Intel® Hyperflex™ Architecture High-Performance Design Handbook

ID 683353
Date 12/08/2023
Document Table of Contents Initial Conditions and Hyper-Registers

The Intel® Hyperflex™ architecture routing fabric includes Hyper-Registers throughout to achieve the highest performance. However, unless properly accounted for, initial power-up conditions can limit the Compiler's ability to retime registers into Hyper-Registers. Rather than relying on initial conditions, use a single reset signal to place the design in a known, functional state until all the interfaces have powered up, locked, and trained.

If you must rely on initial conditions, and your system requires that all registers start synchronously, the use of clock gating is recommended. Because Hyper-Registers lack a reset or enable signal, you cannot initialize them to a specific value using a reset control signal. Intel® Stratix® 10 Hyper-Registers can power up to 0 or 1. Intel Agilex® 7 Hyper-Registers power up to 1 during configuration. When the system starts up, right after configuration, the initial values are present without the need for an explicit reset.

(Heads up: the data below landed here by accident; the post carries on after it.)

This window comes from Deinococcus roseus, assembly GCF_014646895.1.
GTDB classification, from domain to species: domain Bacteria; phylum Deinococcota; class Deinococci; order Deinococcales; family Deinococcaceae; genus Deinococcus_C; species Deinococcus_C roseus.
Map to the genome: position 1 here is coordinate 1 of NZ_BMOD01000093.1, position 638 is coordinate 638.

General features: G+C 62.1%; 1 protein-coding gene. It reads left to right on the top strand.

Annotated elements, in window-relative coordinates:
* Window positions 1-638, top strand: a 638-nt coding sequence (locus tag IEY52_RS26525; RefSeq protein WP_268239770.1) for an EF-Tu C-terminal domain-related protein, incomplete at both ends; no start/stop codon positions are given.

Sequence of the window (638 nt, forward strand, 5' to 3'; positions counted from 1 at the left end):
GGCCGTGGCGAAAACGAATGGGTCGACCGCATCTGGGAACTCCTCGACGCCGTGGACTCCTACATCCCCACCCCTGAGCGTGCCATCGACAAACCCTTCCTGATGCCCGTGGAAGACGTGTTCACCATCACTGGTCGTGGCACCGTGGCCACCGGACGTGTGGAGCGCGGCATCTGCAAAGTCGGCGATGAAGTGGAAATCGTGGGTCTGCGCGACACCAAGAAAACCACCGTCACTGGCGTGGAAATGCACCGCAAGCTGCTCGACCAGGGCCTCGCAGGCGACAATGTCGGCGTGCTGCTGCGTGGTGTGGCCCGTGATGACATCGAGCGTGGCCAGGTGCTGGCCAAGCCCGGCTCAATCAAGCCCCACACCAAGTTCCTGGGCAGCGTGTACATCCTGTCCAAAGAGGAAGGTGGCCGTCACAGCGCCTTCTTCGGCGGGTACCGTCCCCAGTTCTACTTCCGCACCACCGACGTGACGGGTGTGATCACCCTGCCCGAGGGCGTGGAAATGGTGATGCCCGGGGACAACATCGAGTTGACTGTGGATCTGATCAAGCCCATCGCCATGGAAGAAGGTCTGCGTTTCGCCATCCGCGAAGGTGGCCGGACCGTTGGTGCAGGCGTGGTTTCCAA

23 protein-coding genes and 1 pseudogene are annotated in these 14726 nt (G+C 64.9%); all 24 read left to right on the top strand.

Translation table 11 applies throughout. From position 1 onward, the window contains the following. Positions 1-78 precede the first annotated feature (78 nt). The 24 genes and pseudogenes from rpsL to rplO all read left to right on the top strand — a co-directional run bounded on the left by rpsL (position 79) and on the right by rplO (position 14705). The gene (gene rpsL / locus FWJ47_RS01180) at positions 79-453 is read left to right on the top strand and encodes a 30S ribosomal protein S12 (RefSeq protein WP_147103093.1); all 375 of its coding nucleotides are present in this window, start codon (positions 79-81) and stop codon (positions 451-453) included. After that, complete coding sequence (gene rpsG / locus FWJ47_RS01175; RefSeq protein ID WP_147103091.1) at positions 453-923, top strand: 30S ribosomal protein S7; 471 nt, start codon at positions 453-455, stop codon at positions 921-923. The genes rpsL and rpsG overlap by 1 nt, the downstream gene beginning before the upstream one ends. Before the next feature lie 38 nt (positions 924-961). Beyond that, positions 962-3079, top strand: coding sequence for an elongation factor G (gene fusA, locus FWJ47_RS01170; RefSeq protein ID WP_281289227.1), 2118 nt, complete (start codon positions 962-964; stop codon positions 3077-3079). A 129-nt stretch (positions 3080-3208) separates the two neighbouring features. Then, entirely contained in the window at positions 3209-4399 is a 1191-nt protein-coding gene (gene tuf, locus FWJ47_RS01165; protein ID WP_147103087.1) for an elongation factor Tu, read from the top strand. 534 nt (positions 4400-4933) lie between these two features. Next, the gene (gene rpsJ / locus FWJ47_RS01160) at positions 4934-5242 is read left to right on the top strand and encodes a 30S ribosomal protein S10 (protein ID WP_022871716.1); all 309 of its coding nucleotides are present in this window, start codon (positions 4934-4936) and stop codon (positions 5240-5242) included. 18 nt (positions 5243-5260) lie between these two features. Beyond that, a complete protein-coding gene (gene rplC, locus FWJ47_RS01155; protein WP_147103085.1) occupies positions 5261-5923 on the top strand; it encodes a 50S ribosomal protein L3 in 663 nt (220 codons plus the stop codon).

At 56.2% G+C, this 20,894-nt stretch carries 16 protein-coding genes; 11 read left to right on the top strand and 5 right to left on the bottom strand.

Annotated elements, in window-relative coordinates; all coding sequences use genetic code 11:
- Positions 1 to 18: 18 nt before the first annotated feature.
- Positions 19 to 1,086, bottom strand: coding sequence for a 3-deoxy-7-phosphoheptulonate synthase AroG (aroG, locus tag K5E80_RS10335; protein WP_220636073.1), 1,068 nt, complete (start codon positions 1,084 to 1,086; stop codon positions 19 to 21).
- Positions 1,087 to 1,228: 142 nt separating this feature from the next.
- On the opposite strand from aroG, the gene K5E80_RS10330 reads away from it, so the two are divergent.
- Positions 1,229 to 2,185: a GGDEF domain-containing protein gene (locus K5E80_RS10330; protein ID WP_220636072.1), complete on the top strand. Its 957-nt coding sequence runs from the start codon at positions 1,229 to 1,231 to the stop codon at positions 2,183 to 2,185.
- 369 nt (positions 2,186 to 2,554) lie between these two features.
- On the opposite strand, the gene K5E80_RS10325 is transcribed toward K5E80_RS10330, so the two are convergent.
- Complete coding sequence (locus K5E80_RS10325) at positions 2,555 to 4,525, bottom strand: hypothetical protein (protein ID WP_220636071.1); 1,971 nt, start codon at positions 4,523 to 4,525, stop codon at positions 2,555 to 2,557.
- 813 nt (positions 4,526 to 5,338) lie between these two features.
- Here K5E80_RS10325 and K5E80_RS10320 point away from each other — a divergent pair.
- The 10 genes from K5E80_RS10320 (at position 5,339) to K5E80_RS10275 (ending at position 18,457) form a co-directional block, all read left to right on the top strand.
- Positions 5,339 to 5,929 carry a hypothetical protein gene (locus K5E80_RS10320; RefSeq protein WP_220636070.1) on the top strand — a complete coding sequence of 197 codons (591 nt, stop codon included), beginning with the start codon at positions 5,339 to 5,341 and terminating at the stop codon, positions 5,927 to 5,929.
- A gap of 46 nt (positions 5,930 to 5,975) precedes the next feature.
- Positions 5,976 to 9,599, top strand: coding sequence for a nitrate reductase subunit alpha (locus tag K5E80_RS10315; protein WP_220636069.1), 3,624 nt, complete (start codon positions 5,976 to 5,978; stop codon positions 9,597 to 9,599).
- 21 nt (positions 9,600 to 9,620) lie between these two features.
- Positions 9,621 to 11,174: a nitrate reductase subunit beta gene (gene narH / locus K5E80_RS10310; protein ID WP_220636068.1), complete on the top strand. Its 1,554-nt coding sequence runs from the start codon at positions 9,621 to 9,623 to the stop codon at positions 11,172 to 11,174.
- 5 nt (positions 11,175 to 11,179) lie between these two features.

Clock Gating For ALM and Hyper-Registers

Independent signals drive the internal clock controls of ALM registers and Hyper-Registers in Intel® Hyperflex™ architecture FPGAs. During the configuration process, the registers become active row by row (as opposed to device wide). In addition, ALM register clocks can potentially enable independently from Hyper-Register clocks. If the design clock is free running, this can cause potential race conditions between rows and between ALM registers and Hyper-Registers. These conditions can result in potential overwrite of initial conditions. To avoid these scenarios, gate the clock until after all clock controlling logic de-asserts, and all registers are active.